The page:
I Will Meet You at the Station
There was a rail line that went through my home town. There was a train station in every town the railroad went through. It was one of those things that towns grew up around. Always near the rail lines were industries, post offices, lumber yards and brick yards. This is the way things got around before long haul trucking became so common. Back in the day, trucks were more for a local delivery and trains did all the long hauls.
Railroad stations were interesting places to me as a kid. I toured all the stations that my bicycle could take me to. They were temples of transportation. The insides were always large church-like rooms with pew like benches and every sound echoed seeming forever. My voice may still be echoing in some stations.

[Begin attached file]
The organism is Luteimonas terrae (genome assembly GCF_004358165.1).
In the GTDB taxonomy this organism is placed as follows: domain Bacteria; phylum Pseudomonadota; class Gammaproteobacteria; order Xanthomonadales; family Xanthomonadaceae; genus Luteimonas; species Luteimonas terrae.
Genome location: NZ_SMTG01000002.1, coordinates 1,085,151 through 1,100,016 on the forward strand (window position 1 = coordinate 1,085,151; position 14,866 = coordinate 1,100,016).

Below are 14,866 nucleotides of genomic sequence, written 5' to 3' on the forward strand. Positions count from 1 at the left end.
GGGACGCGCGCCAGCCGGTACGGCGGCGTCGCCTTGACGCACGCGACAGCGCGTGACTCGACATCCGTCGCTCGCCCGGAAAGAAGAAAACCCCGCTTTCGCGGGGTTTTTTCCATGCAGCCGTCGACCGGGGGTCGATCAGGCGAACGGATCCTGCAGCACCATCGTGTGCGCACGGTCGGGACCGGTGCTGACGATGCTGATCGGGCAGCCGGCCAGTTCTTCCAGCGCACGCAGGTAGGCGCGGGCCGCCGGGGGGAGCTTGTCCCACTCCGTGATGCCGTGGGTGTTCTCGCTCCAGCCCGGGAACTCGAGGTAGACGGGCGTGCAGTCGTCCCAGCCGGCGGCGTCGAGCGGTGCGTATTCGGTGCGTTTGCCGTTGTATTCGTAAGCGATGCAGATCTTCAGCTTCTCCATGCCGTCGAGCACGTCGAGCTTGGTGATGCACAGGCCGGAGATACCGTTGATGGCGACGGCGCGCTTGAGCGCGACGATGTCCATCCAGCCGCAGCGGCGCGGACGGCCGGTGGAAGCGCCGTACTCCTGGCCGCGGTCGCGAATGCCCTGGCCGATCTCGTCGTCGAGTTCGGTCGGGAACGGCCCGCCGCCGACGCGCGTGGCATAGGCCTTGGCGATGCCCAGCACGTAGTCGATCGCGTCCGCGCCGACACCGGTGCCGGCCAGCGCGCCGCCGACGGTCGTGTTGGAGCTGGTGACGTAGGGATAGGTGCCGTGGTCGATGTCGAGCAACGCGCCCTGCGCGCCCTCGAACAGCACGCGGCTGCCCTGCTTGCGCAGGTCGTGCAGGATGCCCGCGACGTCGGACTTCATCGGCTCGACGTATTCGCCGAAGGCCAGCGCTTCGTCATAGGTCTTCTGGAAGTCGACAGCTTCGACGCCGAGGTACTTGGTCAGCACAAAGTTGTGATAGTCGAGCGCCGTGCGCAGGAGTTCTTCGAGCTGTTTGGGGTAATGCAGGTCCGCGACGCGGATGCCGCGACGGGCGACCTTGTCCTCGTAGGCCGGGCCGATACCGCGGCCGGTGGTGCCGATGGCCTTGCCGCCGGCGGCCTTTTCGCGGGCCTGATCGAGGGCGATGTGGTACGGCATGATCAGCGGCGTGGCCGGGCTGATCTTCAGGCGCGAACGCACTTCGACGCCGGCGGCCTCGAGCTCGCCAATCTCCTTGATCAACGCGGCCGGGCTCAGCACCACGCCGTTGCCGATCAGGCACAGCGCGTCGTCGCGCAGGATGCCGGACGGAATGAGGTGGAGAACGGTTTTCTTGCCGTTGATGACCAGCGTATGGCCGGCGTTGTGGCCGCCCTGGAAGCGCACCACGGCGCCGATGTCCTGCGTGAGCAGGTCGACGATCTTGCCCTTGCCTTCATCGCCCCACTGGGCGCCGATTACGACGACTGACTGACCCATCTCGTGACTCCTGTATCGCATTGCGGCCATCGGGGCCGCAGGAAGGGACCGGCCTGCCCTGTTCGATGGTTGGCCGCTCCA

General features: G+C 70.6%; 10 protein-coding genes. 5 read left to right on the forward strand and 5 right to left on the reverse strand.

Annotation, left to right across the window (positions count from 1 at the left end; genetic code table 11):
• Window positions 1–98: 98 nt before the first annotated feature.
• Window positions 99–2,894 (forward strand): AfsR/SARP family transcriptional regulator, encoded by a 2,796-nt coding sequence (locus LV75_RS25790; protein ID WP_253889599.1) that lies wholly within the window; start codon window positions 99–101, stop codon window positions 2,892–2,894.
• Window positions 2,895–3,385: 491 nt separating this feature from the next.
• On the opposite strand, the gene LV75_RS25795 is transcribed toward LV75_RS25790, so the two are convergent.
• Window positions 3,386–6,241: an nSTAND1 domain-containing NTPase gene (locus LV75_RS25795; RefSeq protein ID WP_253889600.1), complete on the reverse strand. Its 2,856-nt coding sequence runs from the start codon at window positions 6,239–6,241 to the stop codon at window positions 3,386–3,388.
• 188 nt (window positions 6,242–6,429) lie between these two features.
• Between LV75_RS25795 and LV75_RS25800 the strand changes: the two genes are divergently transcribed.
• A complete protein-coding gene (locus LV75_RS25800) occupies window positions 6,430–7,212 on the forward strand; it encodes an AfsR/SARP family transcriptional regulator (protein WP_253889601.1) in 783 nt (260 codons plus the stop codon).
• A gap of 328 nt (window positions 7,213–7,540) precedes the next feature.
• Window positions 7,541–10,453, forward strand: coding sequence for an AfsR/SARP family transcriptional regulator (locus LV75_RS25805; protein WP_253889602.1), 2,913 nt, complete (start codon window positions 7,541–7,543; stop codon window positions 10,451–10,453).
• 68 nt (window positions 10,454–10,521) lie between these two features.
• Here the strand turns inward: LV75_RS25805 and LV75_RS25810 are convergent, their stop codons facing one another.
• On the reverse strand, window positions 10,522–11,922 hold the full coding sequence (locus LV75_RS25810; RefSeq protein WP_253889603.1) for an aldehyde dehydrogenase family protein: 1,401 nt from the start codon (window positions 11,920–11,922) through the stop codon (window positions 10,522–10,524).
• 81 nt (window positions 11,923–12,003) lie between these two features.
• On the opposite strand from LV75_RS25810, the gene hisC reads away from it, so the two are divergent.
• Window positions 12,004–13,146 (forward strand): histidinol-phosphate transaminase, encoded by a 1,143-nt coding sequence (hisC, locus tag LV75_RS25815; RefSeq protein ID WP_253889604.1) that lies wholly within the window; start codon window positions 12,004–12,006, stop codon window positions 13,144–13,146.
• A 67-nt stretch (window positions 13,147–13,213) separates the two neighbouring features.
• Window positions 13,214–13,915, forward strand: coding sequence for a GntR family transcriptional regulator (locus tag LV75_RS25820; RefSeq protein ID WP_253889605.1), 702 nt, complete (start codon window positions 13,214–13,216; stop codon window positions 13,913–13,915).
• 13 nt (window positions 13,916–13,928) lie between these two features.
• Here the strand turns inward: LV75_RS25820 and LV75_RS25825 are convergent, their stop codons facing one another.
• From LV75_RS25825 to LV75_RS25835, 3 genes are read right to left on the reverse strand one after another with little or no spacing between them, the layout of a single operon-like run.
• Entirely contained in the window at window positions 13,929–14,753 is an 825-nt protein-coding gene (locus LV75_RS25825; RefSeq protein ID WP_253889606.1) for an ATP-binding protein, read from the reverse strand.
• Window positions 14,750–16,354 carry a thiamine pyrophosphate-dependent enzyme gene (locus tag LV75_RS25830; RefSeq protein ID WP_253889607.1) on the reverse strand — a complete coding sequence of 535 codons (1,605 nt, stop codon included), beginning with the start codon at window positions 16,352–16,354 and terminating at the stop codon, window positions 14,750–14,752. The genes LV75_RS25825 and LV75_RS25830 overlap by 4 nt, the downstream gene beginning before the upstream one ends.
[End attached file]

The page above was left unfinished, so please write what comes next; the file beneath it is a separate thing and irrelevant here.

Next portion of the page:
The train stations were staffed with men behind barred windows. I remember the one in my town wore a green visor, just like one would see in the movies. This person sold tickets and handed out schedules. Behind him was some ancient office equipment and an enormous safe.
I was at the Kelso train station on Saturday. This station looks very much like a proper station in my mind. There was only a hand full of passengers there waiting for the train to arrive and their voices echoed in the large hall. I secretly wished that train travel would once again become popular so that station could live in all its potential glory.
Another sad thing about this station other than its lack of use is that there is no ticket agent in the station. There is a barred window where one should be, but instead there is a computerized machine that scans printouts from home computers. It also accepts credit cards and prints tickets.
Every time I go there I hope to see an older bald man with a green visor and low slung reading glasses that sit upon an unsmiling face behind the barred window personally selling tickets to travelers.